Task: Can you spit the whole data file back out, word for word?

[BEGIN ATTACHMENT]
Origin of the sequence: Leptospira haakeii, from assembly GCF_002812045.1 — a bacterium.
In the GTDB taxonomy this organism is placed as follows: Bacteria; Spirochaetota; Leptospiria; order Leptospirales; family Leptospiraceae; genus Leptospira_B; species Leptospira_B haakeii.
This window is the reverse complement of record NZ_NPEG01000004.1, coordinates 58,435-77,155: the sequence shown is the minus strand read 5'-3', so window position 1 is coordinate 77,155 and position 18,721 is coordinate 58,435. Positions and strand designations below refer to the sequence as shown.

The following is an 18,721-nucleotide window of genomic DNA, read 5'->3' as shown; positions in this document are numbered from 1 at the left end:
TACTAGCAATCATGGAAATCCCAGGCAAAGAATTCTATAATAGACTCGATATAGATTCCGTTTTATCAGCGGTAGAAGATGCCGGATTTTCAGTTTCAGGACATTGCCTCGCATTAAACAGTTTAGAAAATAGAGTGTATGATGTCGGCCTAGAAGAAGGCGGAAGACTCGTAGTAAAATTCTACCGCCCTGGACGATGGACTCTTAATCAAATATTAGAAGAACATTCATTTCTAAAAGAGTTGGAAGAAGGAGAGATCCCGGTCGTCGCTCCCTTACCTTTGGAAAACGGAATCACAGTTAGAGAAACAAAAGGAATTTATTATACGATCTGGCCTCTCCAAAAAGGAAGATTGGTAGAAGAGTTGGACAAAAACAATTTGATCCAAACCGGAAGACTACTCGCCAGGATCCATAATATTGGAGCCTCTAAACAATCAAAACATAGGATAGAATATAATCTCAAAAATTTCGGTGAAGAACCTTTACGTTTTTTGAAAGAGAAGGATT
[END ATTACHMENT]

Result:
Origin of the sequence: Leptospira haakeii, from assembly GCF_002812045.1 — a bacterium.
In the GTDB taxonomy this organism is placed as follows: Bacteria; Spirochaetota; Leptospiria; order Leptospirales; family Leptospiraceae; genus Leptospira_B; species Leptospira_B haakeii.
This window is the reverse complement of record NZ_NPEG01000004.1, coordinates 58,435-77,155: the sequence shown is the minus strand read 5'-3', so window position 1 is coordinate 77,155 and position 18,721 is coordinate 58,435. Positions and strand designations below refer to the sequence as shown.

The following is an 18,721-nucleotide window of genomic DNA, read 5'->3' as shown; positions in this document are numbered from 1 at the left end:
TACTAGCAATCATGGAAATCCCAGGCAAAGAATTCTATAATAGACTCGATATAGATTCCGTTTTATCAGCGGTAGAAGATGCCGGATTTTCAGTTTCAGGACATTGCCTCGCATTAAACAGTTTAGAAAATAGAGTGTATGATGTCGGCCTAGAAGAAGGCGGAAGACTCGTAGTAAAATTCTACCGCCCTGGACGATGGACTCTTAATCAAATATTAGAAGAACATTCATTTCTAAAAGAGTTGGAAGAAGGAGAGATCCCGGTCGTCGCTCCCTTACCTTTGGAAAACGGAATCACAGTTAGAGAAACAAAAGGAATTTATTATACGATCTGGCCTCTCCAAAAAGGAAGATTGGTAGAAGAGTTGGACAAAAACAATTTGATCCAAACCGGAAGACTACTCGCCAGGATCCATAATATTGGAGCCTCTAAACAATCAAAACATAGGATAGAATATAATCTCAAAAATTTCGGTGAAGAACCTTTACGTTTTTTGAAAGAGAAGGATT